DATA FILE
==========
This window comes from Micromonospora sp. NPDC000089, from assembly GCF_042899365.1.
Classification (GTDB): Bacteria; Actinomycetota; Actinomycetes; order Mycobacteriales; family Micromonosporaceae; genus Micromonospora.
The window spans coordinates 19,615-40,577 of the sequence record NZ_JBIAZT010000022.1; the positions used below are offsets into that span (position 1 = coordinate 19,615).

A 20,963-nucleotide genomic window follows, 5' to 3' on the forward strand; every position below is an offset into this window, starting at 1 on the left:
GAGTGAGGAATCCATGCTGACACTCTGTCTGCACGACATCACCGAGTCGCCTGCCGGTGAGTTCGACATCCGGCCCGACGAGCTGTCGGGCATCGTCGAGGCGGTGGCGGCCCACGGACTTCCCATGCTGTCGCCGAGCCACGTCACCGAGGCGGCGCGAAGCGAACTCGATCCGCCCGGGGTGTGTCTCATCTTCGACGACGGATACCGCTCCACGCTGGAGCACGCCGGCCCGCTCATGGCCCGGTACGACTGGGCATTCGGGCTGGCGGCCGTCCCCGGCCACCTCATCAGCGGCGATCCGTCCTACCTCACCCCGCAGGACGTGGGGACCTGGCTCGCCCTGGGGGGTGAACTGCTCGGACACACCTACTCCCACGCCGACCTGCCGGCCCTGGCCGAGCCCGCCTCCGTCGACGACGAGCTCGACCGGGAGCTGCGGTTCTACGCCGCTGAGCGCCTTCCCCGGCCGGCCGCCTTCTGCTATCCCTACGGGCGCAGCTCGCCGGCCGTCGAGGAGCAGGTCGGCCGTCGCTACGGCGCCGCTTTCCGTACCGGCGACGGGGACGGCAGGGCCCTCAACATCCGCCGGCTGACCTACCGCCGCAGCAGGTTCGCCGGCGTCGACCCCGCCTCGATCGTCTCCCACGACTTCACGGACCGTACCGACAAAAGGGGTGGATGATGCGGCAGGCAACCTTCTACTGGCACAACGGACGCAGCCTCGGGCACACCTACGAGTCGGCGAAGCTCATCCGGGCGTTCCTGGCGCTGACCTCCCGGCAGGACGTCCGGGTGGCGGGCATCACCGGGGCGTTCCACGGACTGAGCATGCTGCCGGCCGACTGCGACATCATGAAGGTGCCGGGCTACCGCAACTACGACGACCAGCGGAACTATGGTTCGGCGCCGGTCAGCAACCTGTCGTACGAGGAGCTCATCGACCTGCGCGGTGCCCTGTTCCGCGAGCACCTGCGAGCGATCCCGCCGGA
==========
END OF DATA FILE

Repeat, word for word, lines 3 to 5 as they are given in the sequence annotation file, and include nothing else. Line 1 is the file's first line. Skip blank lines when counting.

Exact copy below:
The window spans coordinates 19,615-40,577 of the sequence record NZ_JBIAZT010000022.1; the positions used below are offsets into that span (position 1 = coordinate 19,615).

A 20,963-nucleotide genomic window follows, 5' to 3' on the forward strand; every position below is an offset into this window, starting at 1 on the left:
GAGTGAGGAATCCATGCTGACACTCTGTCTGCACGACATCACCGAGTCGCCTGCCGGTGAGTTCGACATCCGGCCCGACGAGCTGTCGGGCATCGTCGAGGCGGTGGCGGCCCACGGACTTCCCATGCTGTCGCCGAGCCACGTCACCGAGGCGGCGCGAAGCGAACTCGATCCGCCCGGGGTGTGTCTCATCTTCGACGACGGATACCGCTCCACGCTGGAGCACGCCGGCCCGCTCATGGCCCGGTACGACTGGGCATTCGGGCTGGCGGCCGTCCCCGGCCACCTCATCAGCGGCGATCCGTCCTACCTCACCCCGCAGGACGTGGGGACCTGGCTCGCCCTGGGGGGTGAACTGCTCGGACACACCTACTCCCACGCCGACCTGCCGGCCCTGGCCGAGCCCGCCTCCGTCGACGACGAGCTCGACCGGGAGCTGCGGTTCTACGCCGCTGAGCGCCTTCCCCGGCCGGCCGCCTTCTGCTATCCCTACGGGCGCAGCTCGCCGGCCGTCGAGGAGCAGGTCGGCCGTCGCTACGGCGCCGCTTTCCGTACCGGCGACGGGGACGGCAGGGCCCTCAACATCCGCCGGCTGACCTACCGCCGCAGCAGGTTCGCCGGCGTCGACCCCGCCTCGATCGTCTCCCACGACTTCACGGACCGTACCGACAAAAGGGGTGGATGATGCGGCAGGCAACCTTCTACTGGCACAACGGACGCAGCCTCGGGCACACCTACGAGTCGGCGAAGCTCATCCGGGCGTTCCTGGCGCTGACCTCCCGGCAGGACGTCCGGGTGGCGGGCATCACCGGGGCGTTCCACGGACTGAGCATGCTGCCGGCCGACTGCGACATCATGAAGGTGCCGGGCTACCGCAACTACGACGACCAGCGGAACTATGGTTCGGCGCCGGTCAGCAACCTGTCGTACGAGGAGCTCATCGACCTGCGCGGTGCCCTGTTCCGCGAGCACCTGCGAGCGATCCCGCCGGA